Phew, it’s the end of January. It can be a tortuous month as one comes to terms with under-achieving on all those rash New Year resolutions made in haste on guilt-laden, leaden early-January days where we promise ourselves to do less (e.g. eating, drinking) and more (e.g. exercise, mind-expanding reading). Retailers are quick to exploit our soft under-bellies!: Ocado with its “Resolution Boosters” and Aldi with treasure trove offers on fitness DVDs, exercise bikes (doomed for the garage), and “fitness tracker watches”. Not only have we been exhorted to have a “dry” month and eschew alcohol, also, we’re being asked to reduce meat intake – Veganuary not January, Sainsbury’s incurring the wrath of farmer organisations by planning to place meat and non-meat alternatives together in what was solely “the meat cabinet”, Waitrose giving its much-admired food magazine a front cover on “Eat Veg”.
What on earth is going on? Eating meat, particularly cooked meat, accelerated human evolutionary progress from gibbering vegetarian homo habilis 2.5 million years ago to our big-brained meat-eating homo sapiens ancestors a mere 200,000 years ago. Now, Northern European governments and special interest groups are recommending we don’t just shave our meat consumption but slash it drastically for health and planet-saving reasons:
Claptrap or what? Well, the global food industry believes consumers are ready for dietary change and are on a plant-based foods splurge. Flexitarian diets are in vogue and, frankly, have their attractions. Here’s a secret: we’re both vegetarian … well, every other Thursday we are and, anyway, David doesn’t count bacon and Miguel doesn’t include jamón as meat! The fact of the matter is that there are, increasingly, some brilliant vegetarian products available. Gone are the days when vegetarian fare was akin to wearing a hair shirt and thrashing oneself with birch twigs – remember those gritty soyburgers and appalling nut roasts?
So, do we expect to see per capita meat consumption dwindle? What we eat at home and away does change but slowly. In the UK, white fish consumption, the centre piece of our iconic national dish, has halved over the last 40 years and, God forbid, we drink half as much tea as we used to. But, then, we gobble down salmon fillets and sushi, and prefer fancy coffees and herbal teas. The white bread doorstep sandwich is in steep decline, but wraps and artisan breads are hot to trot. Per capita meat consumption in most high income Western countries is at best static and probably will edge down over time. Crucially, however, for those with some income latitude, when they eat meat they might eat less but they’ll certainly want to eat better meat. The challenge for the meat industry is to work out exactly what 21st century consumers value in their meat products and what will they pay more for?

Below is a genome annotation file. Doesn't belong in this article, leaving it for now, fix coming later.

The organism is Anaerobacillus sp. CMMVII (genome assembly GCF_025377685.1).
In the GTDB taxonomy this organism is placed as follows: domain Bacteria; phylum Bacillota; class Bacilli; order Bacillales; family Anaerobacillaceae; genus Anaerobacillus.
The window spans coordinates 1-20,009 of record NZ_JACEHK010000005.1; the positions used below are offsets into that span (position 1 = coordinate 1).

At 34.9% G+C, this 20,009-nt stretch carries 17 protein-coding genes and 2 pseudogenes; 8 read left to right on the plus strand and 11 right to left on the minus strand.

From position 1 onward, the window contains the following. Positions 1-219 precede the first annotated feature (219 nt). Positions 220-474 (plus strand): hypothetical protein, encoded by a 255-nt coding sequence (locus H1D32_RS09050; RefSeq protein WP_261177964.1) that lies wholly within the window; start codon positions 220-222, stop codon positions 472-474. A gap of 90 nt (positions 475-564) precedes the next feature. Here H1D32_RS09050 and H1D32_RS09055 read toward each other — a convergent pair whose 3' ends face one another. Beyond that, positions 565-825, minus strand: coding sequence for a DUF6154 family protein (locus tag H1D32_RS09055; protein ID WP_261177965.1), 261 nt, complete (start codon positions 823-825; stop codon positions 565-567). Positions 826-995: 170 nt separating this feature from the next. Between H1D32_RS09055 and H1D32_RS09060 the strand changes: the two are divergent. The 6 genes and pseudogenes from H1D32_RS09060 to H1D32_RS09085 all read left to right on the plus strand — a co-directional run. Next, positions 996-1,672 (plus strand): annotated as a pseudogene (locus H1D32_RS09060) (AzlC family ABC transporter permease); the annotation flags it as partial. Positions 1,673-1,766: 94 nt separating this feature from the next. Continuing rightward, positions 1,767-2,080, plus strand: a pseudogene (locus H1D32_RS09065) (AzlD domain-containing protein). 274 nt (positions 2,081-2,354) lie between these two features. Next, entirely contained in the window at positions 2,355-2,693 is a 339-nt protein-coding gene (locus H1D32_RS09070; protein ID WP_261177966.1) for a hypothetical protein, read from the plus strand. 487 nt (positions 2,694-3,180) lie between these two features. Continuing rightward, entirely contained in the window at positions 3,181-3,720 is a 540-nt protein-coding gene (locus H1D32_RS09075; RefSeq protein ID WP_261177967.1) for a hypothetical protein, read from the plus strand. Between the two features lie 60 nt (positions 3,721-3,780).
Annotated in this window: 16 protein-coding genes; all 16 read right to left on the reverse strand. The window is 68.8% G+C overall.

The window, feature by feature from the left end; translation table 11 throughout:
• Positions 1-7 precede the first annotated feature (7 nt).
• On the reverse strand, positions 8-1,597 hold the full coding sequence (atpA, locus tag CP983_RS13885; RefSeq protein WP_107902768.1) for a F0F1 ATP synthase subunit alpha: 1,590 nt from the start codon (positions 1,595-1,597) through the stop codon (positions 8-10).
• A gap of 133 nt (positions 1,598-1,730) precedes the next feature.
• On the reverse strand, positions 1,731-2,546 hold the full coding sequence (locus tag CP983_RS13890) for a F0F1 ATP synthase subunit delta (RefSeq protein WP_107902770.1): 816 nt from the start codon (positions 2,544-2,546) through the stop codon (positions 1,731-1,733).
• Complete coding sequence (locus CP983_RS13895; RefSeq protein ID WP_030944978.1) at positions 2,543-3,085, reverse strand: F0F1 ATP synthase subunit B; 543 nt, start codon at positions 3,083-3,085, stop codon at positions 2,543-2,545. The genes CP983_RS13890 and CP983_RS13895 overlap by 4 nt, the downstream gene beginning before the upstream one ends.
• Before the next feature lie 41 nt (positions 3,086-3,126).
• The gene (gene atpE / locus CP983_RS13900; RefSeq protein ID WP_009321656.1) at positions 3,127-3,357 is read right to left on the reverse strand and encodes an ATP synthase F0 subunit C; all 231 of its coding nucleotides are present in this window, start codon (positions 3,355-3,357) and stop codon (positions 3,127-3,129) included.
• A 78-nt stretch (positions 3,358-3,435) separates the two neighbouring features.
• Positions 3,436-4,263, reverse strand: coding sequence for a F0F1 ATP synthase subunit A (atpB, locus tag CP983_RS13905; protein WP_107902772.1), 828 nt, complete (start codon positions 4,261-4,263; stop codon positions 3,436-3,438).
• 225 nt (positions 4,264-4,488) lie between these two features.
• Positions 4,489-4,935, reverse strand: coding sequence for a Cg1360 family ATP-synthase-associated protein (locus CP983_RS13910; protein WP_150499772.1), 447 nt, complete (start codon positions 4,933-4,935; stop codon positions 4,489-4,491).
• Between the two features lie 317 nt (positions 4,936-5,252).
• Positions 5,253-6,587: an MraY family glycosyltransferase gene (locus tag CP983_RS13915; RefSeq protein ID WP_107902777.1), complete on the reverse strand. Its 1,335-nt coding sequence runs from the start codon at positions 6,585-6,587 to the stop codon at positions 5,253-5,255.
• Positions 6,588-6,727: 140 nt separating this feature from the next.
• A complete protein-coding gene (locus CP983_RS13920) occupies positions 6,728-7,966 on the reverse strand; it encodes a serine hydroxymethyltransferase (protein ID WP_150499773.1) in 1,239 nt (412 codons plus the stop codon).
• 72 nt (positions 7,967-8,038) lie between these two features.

And the excitement pervading plant-based proteins – are they bone fide competitors to “old-fashioned” meats or a Guardian-reading, chattering class flash in the pan? In the 1990’s, meat dominated the centre of the dinner plate. “What’s for dinner, Mum?”. “Beef” was the response received with enthusiasm. Now, it’s much more likely to be “pizza, Chinese, Italian, tapas”, with the species of meat being very much secondary. Millennial consumers are much more likely to respond “Dinner, what’s DINNER?” as they graze on snacks and mini-meals through their socially networked day. Our perception of the world of protein is and will continue to expand. Meat has serious competition to deal with from plant-based foods, algae, myco-proteins like Quorn and even insect protein. It will require the red meat industry in particular to drag itself out of the primordial soup and offer consumers snack and meal solutions which are consonant with their lifestyle requirements and values, and which are rich in stories that delight their senses as much as the taste delights their palates.